Our daughters were born 7 weeks early. We were somewhat prepared for that possibility. We joined a Lamaze class for couples with May 2006 duedates, even though our twins weren’t due until July. We assembled M and J’s cribs at the beginning of the third trimester. We interviewed and selected our daughters’ pediatrician well before they were due.
We had not, however, made childcare arrangements. All my research showed that we could expect our babies to be in the hospital until around their duedate, regardless of whether they were preemies or full-term. The doctors and nurses led us to believe the same in the whirlwind surrounding the arrival of our 3 lb 9 oz and 3 lb 6 oz newborns.
There was never any question about whether I would return to work after having children. I love being a mother, more than I ever imagined I could love any role, but I also love my job and my coworkers. I am built to be a better, more patient, more creative parent when I spend my weekdays interacting with adults, and my husband was born to be both a father and a soldier. I deeply admire parents who choose parenting as their primary career, in large part because I know I couldn’t hack it.
Once I had taken the requisite 2 weeks to recover from my C-section, I needed to decide what to do with the remaining 9 weeks of parental leave I had at my disposal. If I waited out the 5 weeks more we expected J and M to be in the NICU, I’d have only a month left to establish a routine, adjust to being a mom, and master breastfeeding before returning to work. Almost equally challenging, we would have to make daycare arrangements in a hurry, because we’d been anticipating that the girls would be 2 to 3 months beyond their due date before needing to start daycare.
I’d decided to go back to work while the babies were in the hospital when our lovely nurse, Michelle, stopped me. She told me quietly that our daughters were doing unusually well for preemies, and that they would likely be released long before their due date. They ended up coming home at the tender ages of 16 and 21 days.
We were going to need childcare 4 weeks after their original due date, instead of the 12 weeks we’d anticipated. All of a sudden, we were in a scramble to find the right place. We were absolutely unwilling to sacrifice quality in the interest of expedience. After all, our newborn treasures would be spending 10-11 hours a day in the care of strangers.
We wanted a formal childcare facility, rather than in-home daycare. We just couldn’t afford the possibility of a single careprovider getting ill or having some other emergency that rendered them unavailable when my husband would soon be headed to Iraq and I’d be parenting solo. I started with the Texas Department of Family and Protective Services’ childcare search and scoured the violation reports. Only once I’d reviewed each centre’s history did I schedule visits.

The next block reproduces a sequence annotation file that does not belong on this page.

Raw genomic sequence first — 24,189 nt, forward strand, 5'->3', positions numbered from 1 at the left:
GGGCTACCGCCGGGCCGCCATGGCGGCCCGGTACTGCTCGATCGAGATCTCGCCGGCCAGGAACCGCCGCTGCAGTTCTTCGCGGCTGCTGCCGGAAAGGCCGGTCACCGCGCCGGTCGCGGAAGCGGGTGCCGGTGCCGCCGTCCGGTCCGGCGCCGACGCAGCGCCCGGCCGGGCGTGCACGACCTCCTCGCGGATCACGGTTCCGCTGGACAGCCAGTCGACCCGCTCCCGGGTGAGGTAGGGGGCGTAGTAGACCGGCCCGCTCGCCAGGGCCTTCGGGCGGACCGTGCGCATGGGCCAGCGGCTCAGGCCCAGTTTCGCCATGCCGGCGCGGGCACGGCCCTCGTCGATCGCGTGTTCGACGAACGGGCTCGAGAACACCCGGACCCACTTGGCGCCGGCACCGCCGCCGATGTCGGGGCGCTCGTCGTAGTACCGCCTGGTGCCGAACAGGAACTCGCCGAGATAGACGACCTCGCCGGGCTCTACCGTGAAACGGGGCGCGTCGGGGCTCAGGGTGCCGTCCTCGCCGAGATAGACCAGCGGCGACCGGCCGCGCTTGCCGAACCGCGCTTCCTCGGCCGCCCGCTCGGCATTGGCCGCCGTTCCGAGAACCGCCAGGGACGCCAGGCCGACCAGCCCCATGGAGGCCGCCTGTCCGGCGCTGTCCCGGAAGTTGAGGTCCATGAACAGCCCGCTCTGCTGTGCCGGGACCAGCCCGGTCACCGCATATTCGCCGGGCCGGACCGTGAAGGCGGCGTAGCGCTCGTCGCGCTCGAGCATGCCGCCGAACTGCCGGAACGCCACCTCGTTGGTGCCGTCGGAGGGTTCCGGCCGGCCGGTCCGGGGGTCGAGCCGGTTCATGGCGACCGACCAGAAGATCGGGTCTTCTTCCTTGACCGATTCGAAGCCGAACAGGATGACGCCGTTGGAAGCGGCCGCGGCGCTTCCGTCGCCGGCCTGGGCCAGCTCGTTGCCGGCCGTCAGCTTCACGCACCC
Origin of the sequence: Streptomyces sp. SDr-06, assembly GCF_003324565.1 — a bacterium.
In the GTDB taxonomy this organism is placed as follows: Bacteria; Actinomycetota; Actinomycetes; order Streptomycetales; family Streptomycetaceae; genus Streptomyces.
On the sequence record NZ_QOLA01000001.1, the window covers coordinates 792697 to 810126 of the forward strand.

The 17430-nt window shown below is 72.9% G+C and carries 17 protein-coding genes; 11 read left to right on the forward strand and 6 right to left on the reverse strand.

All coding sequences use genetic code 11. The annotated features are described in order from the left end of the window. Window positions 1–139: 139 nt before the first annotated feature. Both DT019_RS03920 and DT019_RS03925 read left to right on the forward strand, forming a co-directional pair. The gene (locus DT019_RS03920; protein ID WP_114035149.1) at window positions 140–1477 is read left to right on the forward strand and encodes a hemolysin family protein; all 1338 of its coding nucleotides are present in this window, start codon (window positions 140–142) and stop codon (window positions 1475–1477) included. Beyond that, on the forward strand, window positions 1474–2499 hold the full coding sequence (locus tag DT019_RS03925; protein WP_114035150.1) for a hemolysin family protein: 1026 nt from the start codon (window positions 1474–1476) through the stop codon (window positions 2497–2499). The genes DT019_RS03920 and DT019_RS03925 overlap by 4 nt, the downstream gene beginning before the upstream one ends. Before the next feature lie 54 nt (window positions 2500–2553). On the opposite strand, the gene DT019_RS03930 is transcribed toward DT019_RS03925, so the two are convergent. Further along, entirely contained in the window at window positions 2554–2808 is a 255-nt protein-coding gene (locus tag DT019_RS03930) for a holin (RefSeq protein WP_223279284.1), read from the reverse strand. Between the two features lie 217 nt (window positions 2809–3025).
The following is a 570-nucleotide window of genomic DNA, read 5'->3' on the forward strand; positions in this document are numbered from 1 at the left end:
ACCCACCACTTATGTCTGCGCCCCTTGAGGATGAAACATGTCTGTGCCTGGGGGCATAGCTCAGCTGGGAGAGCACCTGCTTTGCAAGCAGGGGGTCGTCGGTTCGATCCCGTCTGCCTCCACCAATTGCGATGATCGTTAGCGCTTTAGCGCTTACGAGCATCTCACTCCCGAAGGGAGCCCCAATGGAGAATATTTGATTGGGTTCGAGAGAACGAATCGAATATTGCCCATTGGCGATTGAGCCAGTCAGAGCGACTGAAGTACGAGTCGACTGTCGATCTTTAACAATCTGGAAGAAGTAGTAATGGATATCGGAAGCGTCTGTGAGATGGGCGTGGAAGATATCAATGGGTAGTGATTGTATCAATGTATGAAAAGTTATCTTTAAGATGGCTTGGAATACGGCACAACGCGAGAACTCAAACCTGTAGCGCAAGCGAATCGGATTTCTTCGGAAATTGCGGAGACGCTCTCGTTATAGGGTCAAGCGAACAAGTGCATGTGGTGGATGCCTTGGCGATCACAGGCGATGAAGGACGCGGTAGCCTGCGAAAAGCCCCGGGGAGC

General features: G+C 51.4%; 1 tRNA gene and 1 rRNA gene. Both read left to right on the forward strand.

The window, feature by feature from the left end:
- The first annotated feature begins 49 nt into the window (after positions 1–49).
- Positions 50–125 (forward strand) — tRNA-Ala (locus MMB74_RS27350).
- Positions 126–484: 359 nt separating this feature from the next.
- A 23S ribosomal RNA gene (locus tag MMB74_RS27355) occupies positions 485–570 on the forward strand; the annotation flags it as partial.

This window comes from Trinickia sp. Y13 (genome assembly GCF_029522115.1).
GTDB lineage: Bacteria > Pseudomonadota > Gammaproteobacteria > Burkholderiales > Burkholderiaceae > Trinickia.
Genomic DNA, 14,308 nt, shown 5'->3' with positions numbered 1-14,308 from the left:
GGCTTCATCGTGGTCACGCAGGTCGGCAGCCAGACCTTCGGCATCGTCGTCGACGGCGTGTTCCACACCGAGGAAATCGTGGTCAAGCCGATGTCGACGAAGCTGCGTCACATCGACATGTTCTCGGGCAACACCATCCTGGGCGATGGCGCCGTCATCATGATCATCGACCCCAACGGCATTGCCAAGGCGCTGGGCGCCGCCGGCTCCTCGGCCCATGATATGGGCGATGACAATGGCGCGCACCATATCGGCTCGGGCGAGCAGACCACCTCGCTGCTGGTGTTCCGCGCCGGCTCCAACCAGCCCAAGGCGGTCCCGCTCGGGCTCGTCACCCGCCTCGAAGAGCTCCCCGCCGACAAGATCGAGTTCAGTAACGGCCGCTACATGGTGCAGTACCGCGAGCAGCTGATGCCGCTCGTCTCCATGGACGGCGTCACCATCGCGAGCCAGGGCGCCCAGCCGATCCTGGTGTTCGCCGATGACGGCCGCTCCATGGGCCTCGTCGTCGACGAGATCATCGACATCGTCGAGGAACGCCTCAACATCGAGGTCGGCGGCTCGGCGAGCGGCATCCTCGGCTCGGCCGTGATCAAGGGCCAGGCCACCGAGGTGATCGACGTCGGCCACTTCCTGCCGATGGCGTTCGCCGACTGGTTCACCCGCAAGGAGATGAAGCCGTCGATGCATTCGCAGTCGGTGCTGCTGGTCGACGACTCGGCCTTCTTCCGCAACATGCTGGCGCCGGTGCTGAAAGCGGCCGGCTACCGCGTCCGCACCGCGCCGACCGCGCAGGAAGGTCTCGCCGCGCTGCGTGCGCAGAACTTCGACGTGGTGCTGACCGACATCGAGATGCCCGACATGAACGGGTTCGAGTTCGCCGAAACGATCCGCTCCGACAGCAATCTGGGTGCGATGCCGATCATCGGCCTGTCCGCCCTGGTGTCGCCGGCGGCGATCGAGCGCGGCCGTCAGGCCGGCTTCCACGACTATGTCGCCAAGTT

We got lucky. Early on in our search we landed our home for the next 5 years. Its inspection record wasn’t spotless, but the only ding was that their infant changing table lacked a safety rail on all sides at their first inspection, a problem that was corrected within the week. The children we met at our visit were well-behaved but boisterous. There was clear affection between every teacher and every child. The facilities were clean, and our questions were answered directly. The older kids’ classrooms were organized, colourful, and proportioned for children, with posters at a child’s eye-level. The infant room contained a rocking chair for nursing mothers who wanted to breastfeed at dropoff or pickup. They would fully support my bringing expressed breastmilk and, later, homemade baby food.
It’s 5 years later, almost to the day, and today is the girls’ last day at their daycare. Their beloved teacher from the infant and toddler rooms is now the assistant director, and still finds a way to fit in a hug for each of them every day. J took her first steps within the walls of the school to which we will only return as visitors. M and J potty trained there, and learned to read. They learned about death, and grief, as well as security and love, and are now ready to move on to kindergarten.
In a lot of ways, it’s harder for me to leave this family of ours than it is for our daughters. Elementary school will be an altogether new adventure, and J and M are bringing with them all the skills and traits they developed at daycare. They’re off to a great start, and the gifts of their pre-school will be with them forever. If their elementary teachers are half as invested in our girls as their teachers have been thus far, we’re golden.
What are your childcare arrangements? What were your options, and how did you choose? What worked and didn’t work for your family? Was it different for each child? Did you experience additional challenges because of the increased uncertainty of birthdates associated with a multiple pregnancy?
If you’re currently expecting, what would you like to hear from parents who’ve been through the childcare selection process?